“When you become a living weapon, that’s a weapon that cuts both ways,” Andrews said.
For him, working on “Iron Fist: The Living Weapon,” which debuts in April, is largely a solo mission too: He’s writing, penciling, inking, coloring and doing the covers in his return to the comics medium after taking time away to direct the upcoming Sean Astin-starring horror film “Cabin Fever: Patient Zero.”
His approach was inspired in part by Jim Steranko’s 1960s run on “Nick Fury, Agent of S.H.I.E.L.D.”
“Comics and film are the yin and yang of my art-making career,” the Eisner-nominated creator said.
It’s also a chance to indulge in a lifetime passion for martial arts films — an interest he shares with Marvel editor in chief Axel Alonso.
In considering Iron Fist, the pair, whose work together includes Andrews’ 2006 limited series “Spider-Man: Reign,” a “Dark Knight Returns”-style tale of the wallcrawler in a dystopian future, discussed what’s at the core of the best martial arts movies, adventures like “Enter the Dragon” and “Duel to the Death.” They wanted that cinematic feel for the new series.
“The way I looked at Iron Fist, I thought … I’d love to have someone come in and tell a movie, just treat the reader like they’ve stepped into a cinema, they’re sitting down in a seat, the lights go down, the curtain comes up,” Alonso said in a separate telephone interview from the Marvel offices in New York.
Andrews has some history with the character, having created several covers for Matt Fraction, Ed Brubaker and David Aja’s acclaimed run on “Immortal Iron Fist,” a series that ended in 2009. But he was used to seeing Danny Rand in ensemble situations. He says he initially didn’t feel a strong connection to the character, but then he read something that changed that.
For both Andrews and Alonso, the key to Iron Fist lies in his traumatic origin story in 1974’s “Marvel Premiere” No. 15, by Roy Thomas and Gil Kane, an issue that arrived during a kung fu craze in entertainment and which the editor recalls buying off the rack at a five and dime as a Bruce Lee-obsessed 9-year-old.
In the tale that begins there, young Danny Rand is hiking in the Himalayas as part of a small expedition searching for the hidden, mystical home of the immortals, K’un-Lun, when his wealthy father is killed by a business partner. As Danny and his mother flee, they are pursued by wolves, and she sacrifices herself to save her son. The child is taken into the secret city, where he trains in martial arts for a decade with monks, and, after defeating a dragon and gaining the super-strength, speed and fighting ability of the Iron Fist, earns the right to choose between immortality in K’un-Lun and eventual death in the outside world.
His choice is what sealed the character’s identity for Andrews.
“I finally understood who this guy was,” he said. “And it’s the guy who traded life for death. It’s the guy who watched his parents die as a boy and trained 10 years to hunt down the one man that killed them.”
“Danny has always resided uneasily in both worlds,” Alonso said, “both in the Eastern world of K’un-Lun and in the Western world as a successful industrialist. So this story is a chance for him — when he’s not kicking and punching — to come to terms with who he is and where he stands in the universe, spiritually and physically.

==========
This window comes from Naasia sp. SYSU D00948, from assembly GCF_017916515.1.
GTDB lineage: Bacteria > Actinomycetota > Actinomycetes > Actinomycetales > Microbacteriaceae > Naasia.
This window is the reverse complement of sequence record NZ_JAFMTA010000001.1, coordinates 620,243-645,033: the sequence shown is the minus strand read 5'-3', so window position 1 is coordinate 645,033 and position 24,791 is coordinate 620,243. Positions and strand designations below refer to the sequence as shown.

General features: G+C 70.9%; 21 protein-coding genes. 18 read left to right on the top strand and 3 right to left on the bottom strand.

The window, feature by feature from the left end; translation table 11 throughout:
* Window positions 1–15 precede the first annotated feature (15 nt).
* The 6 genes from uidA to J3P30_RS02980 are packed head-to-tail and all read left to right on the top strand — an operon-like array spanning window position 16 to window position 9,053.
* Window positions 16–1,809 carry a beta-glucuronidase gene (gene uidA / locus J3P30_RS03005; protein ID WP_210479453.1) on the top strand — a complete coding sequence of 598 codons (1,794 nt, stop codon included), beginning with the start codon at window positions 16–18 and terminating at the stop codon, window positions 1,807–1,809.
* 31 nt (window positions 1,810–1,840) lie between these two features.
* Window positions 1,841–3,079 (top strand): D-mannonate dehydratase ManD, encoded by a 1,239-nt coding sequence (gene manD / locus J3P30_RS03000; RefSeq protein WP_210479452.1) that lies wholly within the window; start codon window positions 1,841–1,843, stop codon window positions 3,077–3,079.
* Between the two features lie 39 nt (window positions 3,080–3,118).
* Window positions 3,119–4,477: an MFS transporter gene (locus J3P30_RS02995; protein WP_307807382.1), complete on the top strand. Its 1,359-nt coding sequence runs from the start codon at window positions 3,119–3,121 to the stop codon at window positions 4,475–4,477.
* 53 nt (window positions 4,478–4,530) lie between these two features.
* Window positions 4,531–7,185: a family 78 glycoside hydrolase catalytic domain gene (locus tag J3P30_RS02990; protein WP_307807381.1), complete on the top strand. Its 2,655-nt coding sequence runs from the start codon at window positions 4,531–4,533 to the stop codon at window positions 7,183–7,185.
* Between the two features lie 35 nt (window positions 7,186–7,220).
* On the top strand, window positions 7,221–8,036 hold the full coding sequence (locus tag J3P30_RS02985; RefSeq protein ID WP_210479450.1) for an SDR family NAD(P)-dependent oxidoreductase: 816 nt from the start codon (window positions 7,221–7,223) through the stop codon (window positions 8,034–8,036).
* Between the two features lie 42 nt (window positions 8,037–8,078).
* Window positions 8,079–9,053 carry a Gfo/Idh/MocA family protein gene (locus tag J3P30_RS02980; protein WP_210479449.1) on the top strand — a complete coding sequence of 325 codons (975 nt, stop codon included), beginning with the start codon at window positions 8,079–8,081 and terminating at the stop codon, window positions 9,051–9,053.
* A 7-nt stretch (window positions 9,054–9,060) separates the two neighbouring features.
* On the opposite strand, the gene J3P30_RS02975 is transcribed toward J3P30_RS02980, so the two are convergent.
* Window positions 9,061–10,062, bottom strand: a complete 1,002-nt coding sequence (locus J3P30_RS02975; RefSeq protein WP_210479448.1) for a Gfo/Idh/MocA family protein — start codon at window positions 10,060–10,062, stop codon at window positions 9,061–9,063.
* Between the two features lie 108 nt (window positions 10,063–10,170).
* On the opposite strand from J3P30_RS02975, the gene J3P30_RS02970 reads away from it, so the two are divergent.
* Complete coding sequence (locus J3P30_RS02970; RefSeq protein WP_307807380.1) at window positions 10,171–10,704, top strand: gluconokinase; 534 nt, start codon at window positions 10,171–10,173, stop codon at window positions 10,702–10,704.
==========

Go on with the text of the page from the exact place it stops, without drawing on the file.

“His work is particularly inspired when he does that, when he takes full ownership of the book, and that’s what he’s done,” Alonso continued, noting that he’s especially impressed by Andrews’ color work and “cinematography” in the book.
As an artist, Andrews has brought a different look to every project, showing impressive range with “Incredible Hulk” covers (for which he earned a 2003 Eisner nomination), “Spider-Man: Reign,” “Astonishing X-Men: Xenogenesis” and album covers for acts including Tegan & Sara.
He is adjusting his process to keep a monthly schedule, with the main change being that he’s doing all the interior art digitally: “It’s black, it’s line-focused, and it’s completely digitally generated, but in a very hand-crafted way,” he said.
The covers, however, are done on paper.
“That’s for me, personal, like I can draw on paper again and feel like I’m a real artist and not just a computer program,” he added.
Being in control and working solo – feeling like a ninja – is a change of pace from the frenzied life of a filmmaker. In addition to the new “Cabin Fever” installment, he also directed the 2010 air-travel-sci-fi-horror film “Altitude” and a wild futuristic segment in the 2012 anthology “ABCs of Death.”
“In film, if I’m directing, I’ve got a hundred guys working under me, I’m trying to get the machine to do the thing I want to do, and every day is a negotiation and a compromise and I don’t have the money and something didn’t show up and maybe we can’t get the location and I’ve got to deal with producers and there’s a thousand opinions,” Andrews said. “But it’s cool, it’s madness, it’s fun.
“And comic books – it’s just you in a room…. You don’t have the noise of a studio and producers and the crew. You don’t have budget problems. Because – what can you draw today?”